All experiments conducted on fish followed the Management Rule of Laboratory Animals (Chinese Order No.676 of the State Council). Fish were anesthetized to minimize the pain before being dissected.

In the present study, tissues of large yellow croaker including gill, brain, eye, spleen, intestine, liver, muscle, head kidney, heart, and adipose tissues were collected for RNA extraction and RT-qPCR. The entire RNA extraction process used TRIzol reagent (Takara, Japan). The total RNA extraction process was carried out according to the instructions. After adjusting the RNA concentration, Prime Script-RT reagent Kit (Takara, Japan) reverse transcription kit was used to reverse transcription of the extracted RNA to synthesize the first strand of cDNA.

Real-Time Quantitative PCR (RT-qPCR)

We used a real-time quantitative PCR instrument (Mastercycler® ep realplex, Eppendorf, German) to detect the expression levels of corresponding genes in large yellow croaker and analyzed the data. The primers used in this study were shown in Table 1. The β-actin gene was an internal reference gene. Before the experiment officially started, the designed primer sequence was verified for amplification efficiency. The amplification efficiency is approximately in the range of 0.9-1.1, indicating that the primer can be used. Finally, we used the 2-ΔΔCt method to calculate the relative expression of each gene in large yellow croaker tissues and cells (12).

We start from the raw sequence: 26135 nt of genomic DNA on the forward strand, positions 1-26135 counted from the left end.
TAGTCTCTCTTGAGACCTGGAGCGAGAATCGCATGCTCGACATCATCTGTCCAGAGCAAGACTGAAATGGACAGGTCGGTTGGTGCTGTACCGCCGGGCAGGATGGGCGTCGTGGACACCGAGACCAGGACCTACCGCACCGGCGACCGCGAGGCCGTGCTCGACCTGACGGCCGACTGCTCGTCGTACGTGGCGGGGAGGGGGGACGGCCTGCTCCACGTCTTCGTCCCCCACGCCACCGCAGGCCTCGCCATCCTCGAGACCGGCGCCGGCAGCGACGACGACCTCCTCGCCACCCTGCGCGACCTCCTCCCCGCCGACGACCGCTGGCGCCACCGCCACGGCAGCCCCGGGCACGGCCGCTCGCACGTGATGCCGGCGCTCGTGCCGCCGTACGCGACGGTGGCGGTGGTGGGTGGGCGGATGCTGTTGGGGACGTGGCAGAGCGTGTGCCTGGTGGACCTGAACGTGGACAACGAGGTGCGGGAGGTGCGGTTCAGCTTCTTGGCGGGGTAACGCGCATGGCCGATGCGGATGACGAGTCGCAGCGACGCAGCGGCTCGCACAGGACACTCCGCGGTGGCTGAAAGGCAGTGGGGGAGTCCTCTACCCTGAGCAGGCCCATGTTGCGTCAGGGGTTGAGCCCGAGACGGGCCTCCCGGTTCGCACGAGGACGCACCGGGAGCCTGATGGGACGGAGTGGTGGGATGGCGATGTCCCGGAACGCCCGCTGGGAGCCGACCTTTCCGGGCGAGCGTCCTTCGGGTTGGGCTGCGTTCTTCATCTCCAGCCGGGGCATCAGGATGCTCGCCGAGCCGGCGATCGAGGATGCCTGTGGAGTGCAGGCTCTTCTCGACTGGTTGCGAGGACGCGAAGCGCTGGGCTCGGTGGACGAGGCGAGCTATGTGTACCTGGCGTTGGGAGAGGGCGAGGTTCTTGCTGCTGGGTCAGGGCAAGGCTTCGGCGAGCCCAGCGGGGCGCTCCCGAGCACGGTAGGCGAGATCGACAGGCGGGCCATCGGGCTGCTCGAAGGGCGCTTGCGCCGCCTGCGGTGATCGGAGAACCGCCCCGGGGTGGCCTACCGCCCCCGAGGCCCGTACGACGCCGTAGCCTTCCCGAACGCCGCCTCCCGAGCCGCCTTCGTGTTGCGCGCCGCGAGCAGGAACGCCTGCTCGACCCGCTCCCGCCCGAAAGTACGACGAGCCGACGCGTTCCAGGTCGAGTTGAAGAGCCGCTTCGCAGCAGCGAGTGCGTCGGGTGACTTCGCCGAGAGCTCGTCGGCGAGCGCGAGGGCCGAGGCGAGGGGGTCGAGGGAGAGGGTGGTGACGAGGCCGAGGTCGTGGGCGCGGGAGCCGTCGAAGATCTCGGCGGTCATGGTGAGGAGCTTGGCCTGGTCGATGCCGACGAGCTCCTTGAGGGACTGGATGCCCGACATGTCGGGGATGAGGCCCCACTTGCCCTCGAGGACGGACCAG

TABLE 1
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Table 1 Primer sequences for cloning and RT-PCR.

Cell Culture, Treatment and Transfection

Large yellow croaker head kidney macrophages were cultured in an incubator at 25°C. The medium used for culturing macrophages of large yellow croaker is DMEM/F12. HEK293T cells were cultured in a 37°C incubator. The medium used for culturing HEK293T cells is DMEM with high glucose.